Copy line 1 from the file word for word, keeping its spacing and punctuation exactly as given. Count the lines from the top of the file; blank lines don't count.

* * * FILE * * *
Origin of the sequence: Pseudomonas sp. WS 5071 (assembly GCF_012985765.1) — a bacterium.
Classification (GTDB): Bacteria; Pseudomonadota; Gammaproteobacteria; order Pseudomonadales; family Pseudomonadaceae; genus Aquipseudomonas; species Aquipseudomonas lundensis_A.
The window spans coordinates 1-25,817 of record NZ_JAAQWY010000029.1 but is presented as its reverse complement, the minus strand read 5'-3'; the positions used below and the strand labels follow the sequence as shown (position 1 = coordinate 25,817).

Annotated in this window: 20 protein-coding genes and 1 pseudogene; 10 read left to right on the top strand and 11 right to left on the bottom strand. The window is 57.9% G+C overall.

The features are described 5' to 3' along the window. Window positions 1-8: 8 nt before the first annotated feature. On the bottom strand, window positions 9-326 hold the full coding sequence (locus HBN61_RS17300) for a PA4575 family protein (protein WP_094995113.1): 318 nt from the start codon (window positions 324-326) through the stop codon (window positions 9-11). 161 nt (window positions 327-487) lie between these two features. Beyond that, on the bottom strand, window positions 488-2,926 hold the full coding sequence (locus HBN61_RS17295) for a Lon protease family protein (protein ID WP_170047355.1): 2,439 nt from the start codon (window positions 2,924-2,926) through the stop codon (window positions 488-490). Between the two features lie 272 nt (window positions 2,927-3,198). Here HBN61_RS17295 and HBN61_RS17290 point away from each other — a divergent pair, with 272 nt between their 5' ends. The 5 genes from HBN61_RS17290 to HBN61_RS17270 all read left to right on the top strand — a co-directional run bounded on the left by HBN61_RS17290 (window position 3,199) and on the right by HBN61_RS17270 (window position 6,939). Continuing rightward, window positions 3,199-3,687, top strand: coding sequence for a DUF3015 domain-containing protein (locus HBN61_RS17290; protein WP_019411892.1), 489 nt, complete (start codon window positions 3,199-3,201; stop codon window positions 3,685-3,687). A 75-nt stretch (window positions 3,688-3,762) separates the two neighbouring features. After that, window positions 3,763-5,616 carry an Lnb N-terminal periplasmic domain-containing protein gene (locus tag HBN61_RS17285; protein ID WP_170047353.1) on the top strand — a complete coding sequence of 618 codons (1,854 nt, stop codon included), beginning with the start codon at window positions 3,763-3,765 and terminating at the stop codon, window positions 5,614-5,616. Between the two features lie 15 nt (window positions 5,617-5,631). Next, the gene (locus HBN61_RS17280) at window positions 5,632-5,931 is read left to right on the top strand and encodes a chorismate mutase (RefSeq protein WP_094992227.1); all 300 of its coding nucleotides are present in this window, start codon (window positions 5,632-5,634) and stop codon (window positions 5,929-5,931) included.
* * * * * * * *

Origin of the sequence: Pseudomonas sp. WS 5071 (assembly GCF_012985765.1) — a bacterium.